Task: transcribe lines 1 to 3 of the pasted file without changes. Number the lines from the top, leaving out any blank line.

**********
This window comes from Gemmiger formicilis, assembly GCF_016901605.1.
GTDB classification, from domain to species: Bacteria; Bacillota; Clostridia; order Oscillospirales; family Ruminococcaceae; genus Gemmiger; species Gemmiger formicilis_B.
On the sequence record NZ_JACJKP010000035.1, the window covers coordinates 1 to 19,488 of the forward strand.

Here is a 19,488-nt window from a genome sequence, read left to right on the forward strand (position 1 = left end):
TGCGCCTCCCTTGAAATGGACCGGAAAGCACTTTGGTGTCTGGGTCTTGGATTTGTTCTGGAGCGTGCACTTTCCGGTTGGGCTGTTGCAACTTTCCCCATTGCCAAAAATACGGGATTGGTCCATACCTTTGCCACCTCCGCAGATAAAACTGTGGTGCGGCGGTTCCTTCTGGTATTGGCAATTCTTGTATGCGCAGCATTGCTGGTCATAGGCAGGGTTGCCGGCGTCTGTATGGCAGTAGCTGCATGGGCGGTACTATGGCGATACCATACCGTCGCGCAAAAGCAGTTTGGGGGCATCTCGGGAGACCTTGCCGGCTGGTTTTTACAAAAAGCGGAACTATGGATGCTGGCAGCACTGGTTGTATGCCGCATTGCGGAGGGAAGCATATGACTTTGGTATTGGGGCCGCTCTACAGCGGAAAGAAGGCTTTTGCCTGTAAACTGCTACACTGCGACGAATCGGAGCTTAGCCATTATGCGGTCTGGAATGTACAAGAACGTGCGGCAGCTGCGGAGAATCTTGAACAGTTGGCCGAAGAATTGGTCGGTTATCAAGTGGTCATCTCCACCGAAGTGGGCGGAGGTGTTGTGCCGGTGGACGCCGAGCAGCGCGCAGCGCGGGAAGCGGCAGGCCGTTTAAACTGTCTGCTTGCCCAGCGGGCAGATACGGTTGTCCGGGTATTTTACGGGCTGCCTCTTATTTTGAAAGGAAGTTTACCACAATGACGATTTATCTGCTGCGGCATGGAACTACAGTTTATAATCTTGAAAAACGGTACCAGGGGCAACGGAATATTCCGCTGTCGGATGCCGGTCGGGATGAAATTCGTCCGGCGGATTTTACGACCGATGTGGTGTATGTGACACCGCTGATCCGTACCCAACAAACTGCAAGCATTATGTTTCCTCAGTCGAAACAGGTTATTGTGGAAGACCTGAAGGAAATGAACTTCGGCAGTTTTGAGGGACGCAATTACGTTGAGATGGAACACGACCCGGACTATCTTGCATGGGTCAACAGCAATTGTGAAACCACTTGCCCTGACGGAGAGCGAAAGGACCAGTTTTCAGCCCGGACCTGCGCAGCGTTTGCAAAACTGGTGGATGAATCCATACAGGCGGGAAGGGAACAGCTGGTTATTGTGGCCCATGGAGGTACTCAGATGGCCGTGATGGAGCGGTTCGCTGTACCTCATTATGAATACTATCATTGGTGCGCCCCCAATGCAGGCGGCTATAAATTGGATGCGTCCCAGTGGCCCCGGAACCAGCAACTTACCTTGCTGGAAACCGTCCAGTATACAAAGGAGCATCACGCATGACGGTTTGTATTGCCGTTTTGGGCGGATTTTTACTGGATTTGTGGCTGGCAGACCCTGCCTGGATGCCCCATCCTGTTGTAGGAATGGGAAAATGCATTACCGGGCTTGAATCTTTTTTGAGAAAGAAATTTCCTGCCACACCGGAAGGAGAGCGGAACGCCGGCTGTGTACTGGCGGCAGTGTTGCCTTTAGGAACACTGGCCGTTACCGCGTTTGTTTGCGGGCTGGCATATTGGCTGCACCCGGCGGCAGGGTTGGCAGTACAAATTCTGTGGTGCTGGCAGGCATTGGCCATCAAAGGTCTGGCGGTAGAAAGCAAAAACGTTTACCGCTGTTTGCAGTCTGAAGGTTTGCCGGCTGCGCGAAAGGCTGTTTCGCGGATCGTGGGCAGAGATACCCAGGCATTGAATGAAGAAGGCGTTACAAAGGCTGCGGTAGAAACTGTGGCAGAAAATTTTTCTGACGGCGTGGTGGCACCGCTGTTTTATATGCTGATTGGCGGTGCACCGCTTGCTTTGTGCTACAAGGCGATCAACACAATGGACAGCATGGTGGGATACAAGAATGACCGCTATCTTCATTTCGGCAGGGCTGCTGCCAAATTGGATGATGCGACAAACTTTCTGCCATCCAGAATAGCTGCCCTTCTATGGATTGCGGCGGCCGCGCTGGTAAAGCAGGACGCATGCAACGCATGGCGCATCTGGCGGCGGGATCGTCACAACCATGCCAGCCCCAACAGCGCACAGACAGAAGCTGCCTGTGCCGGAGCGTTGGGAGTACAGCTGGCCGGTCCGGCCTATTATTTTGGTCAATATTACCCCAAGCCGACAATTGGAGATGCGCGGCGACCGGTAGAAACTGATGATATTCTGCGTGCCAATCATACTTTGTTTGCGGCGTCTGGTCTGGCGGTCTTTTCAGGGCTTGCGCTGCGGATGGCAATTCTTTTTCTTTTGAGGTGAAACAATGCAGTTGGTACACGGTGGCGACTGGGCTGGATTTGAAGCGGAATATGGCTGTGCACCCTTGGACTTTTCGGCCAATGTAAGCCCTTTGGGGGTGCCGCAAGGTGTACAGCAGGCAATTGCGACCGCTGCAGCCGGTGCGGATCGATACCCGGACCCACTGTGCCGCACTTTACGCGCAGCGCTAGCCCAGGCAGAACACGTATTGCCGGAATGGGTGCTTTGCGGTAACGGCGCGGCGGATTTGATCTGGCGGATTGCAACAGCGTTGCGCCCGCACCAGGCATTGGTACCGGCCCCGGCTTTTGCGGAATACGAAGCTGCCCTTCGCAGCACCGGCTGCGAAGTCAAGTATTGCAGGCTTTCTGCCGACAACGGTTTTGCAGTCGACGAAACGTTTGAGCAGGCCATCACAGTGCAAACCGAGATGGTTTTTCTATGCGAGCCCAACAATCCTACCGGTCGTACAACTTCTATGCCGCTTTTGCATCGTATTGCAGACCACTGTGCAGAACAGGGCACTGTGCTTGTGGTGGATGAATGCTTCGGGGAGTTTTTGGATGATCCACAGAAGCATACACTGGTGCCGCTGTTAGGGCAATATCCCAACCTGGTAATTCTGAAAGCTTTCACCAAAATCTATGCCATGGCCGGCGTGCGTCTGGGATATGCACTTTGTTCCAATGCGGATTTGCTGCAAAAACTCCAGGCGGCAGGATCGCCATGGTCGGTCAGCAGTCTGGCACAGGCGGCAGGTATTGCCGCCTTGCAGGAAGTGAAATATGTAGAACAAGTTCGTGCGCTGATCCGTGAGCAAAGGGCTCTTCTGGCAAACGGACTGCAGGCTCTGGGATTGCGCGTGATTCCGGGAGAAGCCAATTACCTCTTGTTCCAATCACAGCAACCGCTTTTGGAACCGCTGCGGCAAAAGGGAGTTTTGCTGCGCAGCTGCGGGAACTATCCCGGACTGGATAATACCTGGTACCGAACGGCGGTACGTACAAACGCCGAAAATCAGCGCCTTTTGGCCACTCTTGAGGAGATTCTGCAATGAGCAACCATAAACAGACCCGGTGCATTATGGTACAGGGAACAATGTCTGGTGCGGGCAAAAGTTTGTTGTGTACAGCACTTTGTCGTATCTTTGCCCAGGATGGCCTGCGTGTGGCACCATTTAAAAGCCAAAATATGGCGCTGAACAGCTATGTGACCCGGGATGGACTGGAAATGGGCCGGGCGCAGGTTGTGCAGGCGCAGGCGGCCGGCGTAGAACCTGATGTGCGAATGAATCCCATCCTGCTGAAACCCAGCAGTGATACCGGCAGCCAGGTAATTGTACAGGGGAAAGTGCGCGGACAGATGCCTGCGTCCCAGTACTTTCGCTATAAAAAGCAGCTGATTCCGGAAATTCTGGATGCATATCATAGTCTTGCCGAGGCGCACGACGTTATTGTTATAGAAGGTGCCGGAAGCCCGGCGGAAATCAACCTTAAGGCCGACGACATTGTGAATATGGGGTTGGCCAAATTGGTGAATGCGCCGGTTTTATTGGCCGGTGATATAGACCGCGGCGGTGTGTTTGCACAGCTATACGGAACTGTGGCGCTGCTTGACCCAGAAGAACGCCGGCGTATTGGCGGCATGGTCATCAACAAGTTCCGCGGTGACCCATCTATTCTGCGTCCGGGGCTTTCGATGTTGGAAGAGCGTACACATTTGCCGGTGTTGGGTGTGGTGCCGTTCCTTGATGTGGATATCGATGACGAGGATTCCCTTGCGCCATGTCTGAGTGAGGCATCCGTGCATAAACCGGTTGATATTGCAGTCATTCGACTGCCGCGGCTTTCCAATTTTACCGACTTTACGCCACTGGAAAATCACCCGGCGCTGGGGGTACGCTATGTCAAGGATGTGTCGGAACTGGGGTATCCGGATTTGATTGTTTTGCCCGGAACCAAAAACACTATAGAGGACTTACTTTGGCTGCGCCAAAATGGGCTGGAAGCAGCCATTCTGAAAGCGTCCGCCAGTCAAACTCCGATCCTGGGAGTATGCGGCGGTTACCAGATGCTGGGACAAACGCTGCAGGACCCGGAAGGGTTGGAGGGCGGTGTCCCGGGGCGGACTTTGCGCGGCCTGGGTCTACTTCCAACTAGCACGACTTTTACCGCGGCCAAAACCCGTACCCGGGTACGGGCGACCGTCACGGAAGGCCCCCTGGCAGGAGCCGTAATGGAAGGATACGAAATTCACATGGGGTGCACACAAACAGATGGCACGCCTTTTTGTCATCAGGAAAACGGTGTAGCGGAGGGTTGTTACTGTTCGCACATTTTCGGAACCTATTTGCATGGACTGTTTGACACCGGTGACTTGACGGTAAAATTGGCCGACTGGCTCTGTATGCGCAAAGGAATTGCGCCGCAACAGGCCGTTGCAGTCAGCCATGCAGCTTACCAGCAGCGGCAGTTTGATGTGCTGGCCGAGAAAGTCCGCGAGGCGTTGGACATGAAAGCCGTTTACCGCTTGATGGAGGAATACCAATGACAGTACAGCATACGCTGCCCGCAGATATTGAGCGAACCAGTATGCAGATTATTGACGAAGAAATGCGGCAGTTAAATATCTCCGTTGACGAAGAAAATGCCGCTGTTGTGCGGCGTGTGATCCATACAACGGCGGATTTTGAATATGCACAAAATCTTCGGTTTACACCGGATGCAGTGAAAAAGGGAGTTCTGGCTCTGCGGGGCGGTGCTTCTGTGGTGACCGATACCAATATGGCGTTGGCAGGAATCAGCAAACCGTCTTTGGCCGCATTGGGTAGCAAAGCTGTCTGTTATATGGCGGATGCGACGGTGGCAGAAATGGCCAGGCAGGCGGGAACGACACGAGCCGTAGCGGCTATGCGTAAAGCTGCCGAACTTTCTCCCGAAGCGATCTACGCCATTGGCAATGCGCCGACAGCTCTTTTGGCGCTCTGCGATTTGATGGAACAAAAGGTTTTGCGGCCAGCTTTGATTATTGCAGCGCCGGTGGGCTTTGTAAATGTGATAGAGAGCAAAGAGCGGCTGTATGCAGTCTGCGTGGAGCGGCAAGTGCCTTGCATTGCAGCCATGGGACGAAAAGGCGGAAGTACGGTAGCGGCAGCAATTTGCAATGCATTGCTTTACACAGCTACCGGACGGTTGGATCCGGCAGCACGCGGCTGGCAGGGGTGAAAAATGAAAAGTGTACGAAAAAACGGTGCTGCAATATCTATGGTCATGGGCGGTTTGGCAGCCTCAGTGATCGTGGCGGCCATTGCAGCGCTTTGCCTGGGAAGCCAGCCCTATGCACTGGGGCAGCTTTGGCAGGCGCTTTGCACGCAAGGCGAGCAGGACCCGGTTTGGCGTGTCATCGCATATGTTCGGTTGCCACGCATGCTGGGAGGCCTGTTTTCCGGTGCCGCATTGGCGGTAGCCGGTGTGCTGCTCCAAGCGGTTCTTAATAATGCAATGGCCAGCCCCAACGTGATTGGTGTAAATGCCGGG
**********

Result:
This window comes from Gemmiger formicilis, assembly GCF_016901605.1.
GTDB classification, from domain to species: Bacteria; Bacillota; Clostridia; order Oscillospirales; family Ruminococcaceae; genus Gemmiger; species Gemmiger formicilis_B.
On the sequence record NZ_JACJKP010000035.1, the window covers coordinates 1 to 19,488 of the forward strand.